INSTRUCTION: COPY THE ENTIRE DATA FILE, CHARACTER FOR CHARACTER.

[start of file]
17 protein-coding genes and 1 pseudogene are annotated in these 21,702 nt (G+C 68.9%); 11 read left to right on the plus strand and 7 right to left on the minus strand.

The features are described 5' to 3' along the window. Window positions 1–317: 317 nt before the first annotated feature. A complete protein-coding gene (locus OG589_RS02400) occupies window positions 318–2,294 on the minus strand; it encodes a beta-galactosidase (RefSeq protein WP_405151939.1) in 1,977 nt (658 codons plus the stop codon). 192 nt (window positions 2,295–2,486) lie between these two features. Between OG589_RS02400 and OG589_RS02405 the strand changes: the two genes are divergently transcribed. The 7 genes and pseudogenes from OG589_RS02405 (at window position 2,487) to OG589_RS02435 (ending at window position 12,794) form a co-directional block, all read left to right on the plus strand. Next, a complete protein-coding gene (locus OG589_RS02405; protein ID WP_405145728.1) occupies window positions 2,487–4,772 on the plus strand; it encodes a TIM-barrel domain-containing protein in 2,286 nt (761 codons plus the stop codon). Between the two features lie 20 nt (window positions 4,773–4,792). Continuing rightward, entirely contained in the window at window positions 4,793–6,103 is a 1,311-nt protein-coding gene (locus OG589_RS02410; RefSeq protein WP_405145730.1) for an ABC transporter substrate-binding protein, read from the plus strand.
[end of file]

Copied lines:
17 protein-coding genes and 1 pseudogene are annotated in these 21,702 nt (G+C 68.9%); 11 read left to right on the plus strand and 7 right to left on the minus strand.

The features are described 5' to 3' along the window. Window positions 1–317: 317 nt before the first annotated feature. A complete protein-coding gene (locus OG589_RS02400) occupies window positions 318–2,294 on the minus strand; it encodes a beta-galactosidase (RefSeq protein WP_405151939.1) in 1,977 nt (658 codons plus the stop codon). 192 nt (window positions 2,295–2,486) lie between these two features. Between OG589_RS02400 and OG589_RS02405 the strand changes: the two genes are divergently transcribed. The 7 genes and pseudogenes from OG589_RS02405 (at window position 2,487) to OG589_RS02435 (ending at window position 12,794) form a co-directional block, all read left to right on the plus strand. Next, a complete protein-coding gene (locus OG589_RS02405; protein ID WP_405145728.1) occupies window positions 2,487–4,772 on the plus strand; it encodes a TIM-barrel domain-containing protein in 2,286 nt (761 codons plus the stop codon). Between the two features lie 20 nt (window positions 4,773–4,792). Continuing rightward, entirely contained in the window at window positions 4,793–6,103 is a 1,311-nt protein-coding gene (locus OG589_RS02410; RefSeq protein WP_405145730.1) for an ABC transporter substrate-binding protein, read from the plus strand.